Auction fraud is among the top Internet scams that has defrauded many surfers. Overwhelming urge for that "unbelievable deal" or plain inexperience are main reasons for defrauding oneself.
Here are a few safeguards to help you protect against on-line auction scams
Look before you Leap
Always read the product description carefully. Watch out for "trade words" or phrases that give you a clue to veracity of seller's claim. Fraudsters use catchy but meaningless or misleading words and phrases to fool unsuspecting buyers. For example, if a ring is sold with the description "2 carat diamond simulant," don't bid unless you know what "simulant" means. (It means basically "anything that looks like a diamond.") If description contains words that makes no sense or makes you wonder - check with the seller before bidding.
All that Glitters are not Gold
Lot of capital letters and/or exclamation marks in title could point towards a greenhorn or fraud. Sometimes, sellers use hype and lots of adjectives to fool buyers. However, as I said, it could also mean a greenhorn who is over-enthusiastic about his/her products. I addition, if the price is also high - be wary of the product.
True but Confusing Quotes
Sometimes, in their over eagerness, buyers confuse themselves with valid but misleading price quote. For example, if someone quotes a price based on a guide (listed at $99 in the 1990 price guide of ...) - find out more about the guide. Is it a wholesale price or retail price ? Has the price remained same or gone down ? It is wrong to assume that price of all collectibles go up with time. Never accept price quotes, even verifiable ones, as indicator of true value of a product. Find the current value and decide for yourself what should be market price. Remember, you are the market...
Research Your Product
Do some background work on what you're bidding on, or get help from someone who knows. This is especially important when buying anything on which you expect to make a profit/ investment return. For example, you can find sellers on eBay offering "2000 Carats Of Emerald Rough For $20." To most people, that would sound absolutely too good to be true. However, it's not. Though the statement is technically correct, the product is not exactly what you thought. There's a significant difference between "emerald rough" and "rough emeralds."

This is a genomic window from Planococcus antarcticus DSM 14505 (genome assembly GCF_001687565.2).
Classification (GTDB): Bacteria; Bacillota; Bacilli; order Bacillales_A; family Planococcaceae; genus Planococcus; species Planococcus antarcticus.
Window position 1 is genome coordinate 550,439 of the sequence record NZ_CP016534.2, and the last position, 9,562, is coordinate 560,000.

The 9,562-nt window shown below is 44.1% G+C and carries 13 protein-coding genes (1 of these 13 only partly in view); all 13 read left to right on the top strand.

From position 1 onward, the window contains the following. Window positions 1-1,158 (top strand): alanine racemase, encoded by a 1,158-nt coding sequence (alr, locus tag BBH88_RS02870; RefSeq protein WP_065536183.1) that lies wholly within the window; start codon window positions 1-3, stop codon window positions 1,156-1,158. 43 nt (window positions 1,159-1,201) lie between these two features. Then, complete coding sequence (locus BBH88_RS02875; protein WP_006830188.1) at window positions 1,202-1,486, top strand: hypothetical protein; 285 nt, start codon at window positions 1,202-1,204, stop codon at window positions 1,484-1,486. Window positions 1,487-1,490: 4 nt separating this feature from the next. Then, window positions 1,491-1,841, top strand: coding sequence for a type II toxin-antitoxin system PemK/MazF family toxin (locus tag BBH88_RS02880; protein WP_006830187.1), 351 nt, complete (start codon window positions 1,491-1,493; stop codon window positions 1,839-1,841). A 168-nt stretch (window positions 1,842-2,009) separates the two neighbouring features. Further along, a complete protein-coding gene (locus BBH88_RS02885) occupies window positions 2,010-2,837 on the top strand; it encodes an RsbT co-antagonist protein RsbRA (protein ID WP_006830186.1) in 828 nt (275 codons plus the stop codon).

A Little check always helps
Always search through past auction records of similar items, specially note the price it was sold for. If same product was sold by different sellers at around the same price, you can reasonably expect that to be the market price. Do not bid higher unless the product is unusual in some significant way. Also, search past auction records by the seller. If you find lot of unsold auctions by the seller, there may be some good reason. Be especially wary, if other sellers successfully sold same product in the same period.
Reality vs. Virtual Reality
Check picture quality and dimensions of actual product. Scale of image could be quite misleading. Ideally, the product should have images from multiple angles with full specifications, material and conditions of sale.
Learn from the past
One of the most important source of information is feedback from other sellers and buyers. However, one should be careful while evaluating a seller as few negative ratings against overwhelming positive ones may not mean much. Sometimes, people use threat of negative feedback to extort some advantage and there are some people who always complain.
Happy and Safe Surfing
- Newsletter on Business Opportunties from India and Abroad
Vol: 4, Issue 04
Jun 3' 2003